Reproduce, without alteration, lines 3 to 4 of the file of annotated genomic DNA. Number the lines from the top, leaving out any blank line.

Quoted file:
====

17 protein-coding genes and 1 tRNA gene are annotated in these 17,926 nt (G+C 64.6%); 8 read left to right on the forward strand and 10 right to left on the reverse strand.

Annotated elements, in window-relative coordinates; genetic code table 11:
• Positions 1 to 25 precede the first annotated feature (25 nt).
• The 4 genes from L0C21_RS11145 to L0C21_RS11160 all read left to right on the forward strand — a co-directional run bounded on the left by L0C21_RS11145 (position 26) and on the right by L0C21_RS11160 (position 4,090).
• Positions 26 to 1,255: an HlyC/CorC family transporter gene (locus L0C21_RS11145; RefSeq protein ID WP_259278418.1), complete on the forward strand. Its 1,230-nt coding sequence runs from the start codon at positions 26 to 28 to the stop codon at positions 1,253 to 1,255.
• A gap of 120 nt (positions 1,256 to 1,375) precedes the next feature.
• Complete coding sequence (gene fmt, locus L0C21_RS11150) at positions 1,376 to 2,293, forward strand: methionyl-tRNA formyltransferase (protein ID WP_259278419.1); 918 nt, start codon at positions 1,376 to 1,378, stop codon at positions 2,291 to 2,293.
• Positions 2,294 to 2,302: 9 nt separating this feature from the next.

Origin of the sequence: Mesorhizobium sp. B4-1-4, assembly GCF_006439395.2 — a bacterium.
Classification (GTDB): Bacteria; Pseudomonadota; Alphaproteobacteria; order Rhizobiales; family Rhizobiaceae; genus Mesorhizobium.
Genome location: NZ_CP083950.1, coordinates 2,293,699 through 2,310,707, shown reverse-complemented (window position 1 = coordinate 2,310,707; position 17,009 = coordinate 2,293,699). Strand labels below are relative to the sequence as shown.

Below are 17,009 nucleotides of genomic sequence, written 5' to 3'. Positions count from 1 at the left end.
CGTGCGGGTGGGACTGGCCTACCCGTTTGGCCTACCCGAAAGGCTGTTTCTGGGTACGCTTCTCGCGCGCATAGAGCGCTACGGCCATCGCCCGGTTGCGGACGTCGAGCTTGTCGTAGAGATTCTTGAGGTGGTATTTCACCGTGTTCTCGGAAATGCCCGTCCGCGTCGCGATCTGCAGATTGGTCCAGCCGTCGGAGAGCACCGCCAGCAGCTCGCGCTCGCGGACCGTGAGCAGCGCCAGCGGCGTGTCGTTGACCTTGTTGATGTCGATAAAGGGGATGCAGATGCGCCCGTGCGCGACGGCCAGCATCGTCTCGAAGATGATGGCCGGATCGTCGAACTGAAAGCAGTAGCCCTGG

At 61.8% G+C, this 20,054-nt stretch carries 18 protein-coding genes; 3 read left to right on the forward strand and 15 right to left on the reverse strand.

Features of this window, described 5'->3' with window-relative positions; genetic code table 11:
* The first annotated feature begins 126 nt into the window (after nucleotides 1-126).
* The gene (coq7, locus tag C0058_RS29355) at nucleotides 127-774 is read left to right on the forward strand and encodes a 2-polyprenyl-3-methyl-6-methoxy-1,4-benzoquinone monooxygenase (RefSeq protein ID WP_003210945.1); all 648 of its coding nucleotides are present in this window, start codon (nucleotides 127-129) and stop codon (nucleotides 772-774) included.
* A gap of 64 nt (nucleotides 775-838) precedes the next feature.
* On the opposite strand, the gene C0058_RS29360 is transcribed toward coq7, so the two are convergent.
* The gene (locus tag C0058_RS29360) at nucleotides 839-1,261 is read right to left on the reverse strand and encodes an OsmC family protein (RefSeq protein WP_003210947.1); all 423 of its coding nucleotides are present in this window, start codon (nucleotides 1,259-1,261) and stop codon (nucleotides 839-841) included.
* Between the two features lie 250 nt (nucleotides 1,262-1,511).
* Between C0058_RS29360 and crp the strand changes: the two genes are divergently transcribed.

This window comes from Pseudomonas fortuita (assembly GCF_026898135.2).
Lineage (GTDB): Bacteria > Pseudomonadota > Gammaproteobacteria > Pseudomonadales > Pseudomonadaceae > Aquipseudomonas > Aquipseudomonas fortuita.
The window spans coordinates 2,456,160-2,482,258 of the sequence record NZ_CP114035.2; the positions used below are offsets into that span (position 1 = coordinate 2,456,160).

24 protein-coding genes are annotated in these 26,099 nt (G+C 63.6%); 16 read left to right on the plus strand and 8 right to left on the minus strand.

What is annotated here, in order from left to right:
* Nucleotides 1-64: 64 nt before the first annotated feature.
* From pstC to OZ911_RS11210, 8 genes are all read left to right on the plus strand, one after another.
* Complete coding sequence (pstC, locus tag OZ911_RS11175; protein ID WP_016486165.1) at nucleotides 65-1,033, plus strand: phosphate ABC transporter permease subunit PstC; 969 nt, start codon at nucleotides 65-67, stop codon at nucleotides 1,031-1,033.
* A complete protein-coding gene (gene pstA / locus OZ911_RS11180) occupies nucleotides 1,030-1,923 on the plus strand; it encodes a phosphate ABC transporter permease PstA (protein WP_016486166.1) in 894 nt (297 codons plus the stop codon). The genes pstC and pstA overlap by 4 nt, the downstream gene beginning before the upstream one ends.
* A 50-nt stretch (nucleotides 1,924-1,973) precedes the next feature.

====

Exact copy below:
• Positions 1 to 25 precede the first annotated feature (25 nt).
• The 4 genes from L0C21_RS11145 to L0C21_RS11160 all read left to right on the forward strand — a co-directional run bounded on the left by L0C21_RS11145 (position 26) and on the right by L0C21_RS11160 (position 4,090).